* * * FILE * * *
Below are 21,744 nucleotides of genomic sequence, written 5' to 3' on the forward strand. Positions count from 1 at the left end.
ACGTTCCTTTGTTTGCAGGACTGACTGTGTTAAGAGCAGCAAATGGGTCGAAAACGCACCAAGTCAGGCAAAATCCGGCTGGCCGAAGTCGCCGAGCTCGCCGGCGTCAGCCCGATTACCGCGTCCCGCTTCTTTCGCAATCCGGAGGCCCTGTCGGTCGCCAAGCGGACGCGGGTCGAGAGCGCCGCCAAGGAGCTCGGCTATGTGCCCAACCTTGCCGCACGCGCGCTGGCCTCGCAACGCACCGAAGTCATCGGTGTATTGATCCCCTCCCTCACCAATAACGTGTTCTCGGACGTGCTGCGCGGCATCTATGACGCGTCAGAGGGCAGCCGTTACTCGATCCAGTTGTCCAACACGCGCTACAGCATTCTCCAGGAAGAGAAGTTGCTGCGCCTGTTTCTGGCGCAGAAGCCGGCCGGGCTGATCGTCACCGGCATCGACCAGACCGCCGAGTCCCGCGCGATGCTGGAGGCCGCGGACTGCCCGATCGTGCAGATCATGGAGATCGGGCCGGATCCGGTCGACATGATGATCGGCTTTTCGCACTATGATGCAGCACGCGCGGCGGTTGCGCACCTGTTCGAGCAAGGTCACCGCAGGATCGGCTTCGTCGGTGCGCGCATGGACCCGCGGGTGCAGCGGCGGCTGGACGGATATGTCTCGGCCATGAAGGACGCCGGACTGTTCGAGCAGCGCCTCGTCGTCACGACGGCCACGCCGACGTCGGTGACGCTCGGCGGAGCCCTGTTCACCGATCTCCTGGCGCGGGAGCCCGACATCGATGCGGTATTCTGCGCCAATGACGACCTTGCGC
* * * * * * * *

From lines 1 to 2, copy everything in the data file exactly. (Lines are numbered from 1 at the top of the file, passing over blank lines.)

Below are 21,744 nucleotides of genomic sequence, written 5' to 3' on the forward strand. Positions count from 1 at the left end.
ACGTTCCTTTGTTTGCAGGACTGACTGTGTTAAGAGCAGCAAATGGGTCGAAAACGCACCAAGTCAGGCAAAATCCGGCTGGCCGAAGTCGCCGAGCTCGCCGGCGTCAGCCCGATTACCGCGTCCCGCTTCTTTCGCAATCCGGAGGCCCTGTCGGTCGCCAAGCGGACGCGGGTCGAGAGCGCCGCCAAGGAGCTCGGCTATGTGCCCAACCTTGCCGCACGCGCGCTGGCCTCGCAACGCACCGAAGTCATCGGTGTATTGATCCCCTCCCTCACCAATAACGTGTTCTCGGACGTGCTGCGCGGCATCTATGACGCGTCAGAGGGCAGCCGTTACTCGATCCAGTTGTCCAACACGCGCTACAGCATTCTCCAGGAAGAGAAGTTGCTGCGCCTGTTTCTGGCGCAGAAGCCGGCCGGGCTGATCGTCACCGGCATCGACCAGACCGCCGAGTCCCGCGCGATGCTGGAGGCCGCGGACTGCCCGATCGTGCAGATCATGGAGATCGGGCCGGATCCGGTCGACATGATGATCGGCTTTTCGCACTATGATGCAGCACGCGCGGCGGTTGCGCACCTGTTCGAGCAAGGTCACCGCAGGATCGGCTTCGTCGGTGCGCGCATGGACCCGCGGGTGCAGCGGCGGCTGGACGGATATGTCTCGGCCATGAAGGACGCCGGACTGTTCGAGCAGCGCCTCGTCGTCACGACGGCCACGCCGACGTCGGTGACGCTCGGCGGAGCCCTGTTCACCGATCTCCTGGCGCGGGAGCCCGACATCGATGCGGTATTCTGCGCCAATGACGACCTTGCGC